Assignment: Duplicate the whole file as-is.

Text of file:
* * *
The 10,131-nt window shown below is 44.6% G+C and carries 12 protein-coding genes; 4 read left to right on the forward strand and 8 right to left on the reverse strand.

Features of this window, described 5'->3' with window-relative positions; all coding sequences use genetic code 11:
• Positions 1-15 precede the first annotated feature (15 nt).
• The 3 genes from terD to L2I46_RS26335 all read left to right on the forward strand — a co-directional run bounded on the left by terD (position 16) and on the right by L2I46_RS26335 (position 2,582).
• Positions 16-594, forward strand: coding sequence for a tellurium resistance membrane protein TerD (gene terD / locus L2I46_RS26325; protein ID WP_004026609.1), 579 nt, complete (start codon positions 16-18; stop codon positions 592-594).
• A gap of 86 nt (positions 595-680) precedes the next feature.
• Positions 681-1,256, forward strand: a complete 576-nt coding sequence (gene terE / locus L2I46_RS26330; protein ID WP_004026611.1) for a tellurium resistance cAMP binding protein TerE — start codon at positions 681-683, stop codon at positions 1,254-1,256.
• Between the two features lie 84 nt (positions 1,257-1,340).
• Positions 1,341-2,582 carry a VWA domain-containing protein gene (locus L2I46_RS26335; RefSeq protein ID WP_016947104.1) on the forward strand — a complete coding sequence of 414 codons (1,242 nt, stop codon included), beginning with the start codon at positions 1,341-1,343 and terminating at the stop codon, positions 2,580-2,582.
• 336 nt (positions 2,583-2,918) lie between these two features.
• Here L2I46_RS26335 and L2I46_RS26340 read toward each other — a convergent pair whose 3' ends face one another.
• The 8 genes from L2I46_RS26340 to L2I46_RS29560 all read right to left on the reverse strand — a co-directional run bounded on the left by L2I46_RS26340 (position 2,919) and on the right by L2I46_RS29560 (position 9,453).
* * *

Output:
The 10,131-nt window shown below is 44.6% G+C and carries 12 protein-coding genes; 4 read left to right on the forward strand and 8 right to left on the reverse strand.

Features of this window, described 5'->3' with window-relative positions; all coding sequences use genetic code 11:
• Positions 1-15 precede the first annotated feature (15 nt).
• The 3 genes from terD to L2I46_RS26335 all read left to right on the forward strand — a co-directional run bounded on the left by terD (position 16) and on the right by L2I46_RS26335 (position 2,582).
• Positions 16-594, forward strand: coding sequence for a tellurium resistance membrane protein TerD (gene terD / locus L2I46_RS26325; protein ID WP_004026609.1), 579 nt, complete (start codon positions 16-18; stop codon positions 592-594).
• A gap of 86 nt (positions 595-680) precedes the next feature.
• Positions 681-1,256, forward strand: a complete 576-nt coding sequence (gene terE / locus L2I46_RS26330; protein ID WP_004026611.1) for a tellurium resistance cAMP binding protein TerE — start codon at positions 681-683, stop codon at positions 1,254-1,256.
• Between the two features lie 84 nt (positions 1,257-1,340).
• Positions 1,341-2,582 carry a VWA domain-containing protein gene (locus L2I46_RS26335; RefSeq protein ID WP_016947104.1) on the forward strand — a complete coding sequence of 414 codons (1,242 nt, stop codon included), beginning with the start codon at positions 1,341-1,343 and terminating at the stop codon, positions 2,580-2,582.
• 336 nt (positions 2,583-2,918) lie between these two features.
• Here L2I46_RS26335 and L2I46_RS26340 read toward each other — a convergent pair whose 3' ends face one another.
• The 8 genes from L2I46_RS26340 to L2I46_RS29560 all read right to left on the reverse strand — a co-directional run bounded on the left by L2I46_RS26340 (position 2,919) and on the right by L2I46_RS29560 (position 9,453).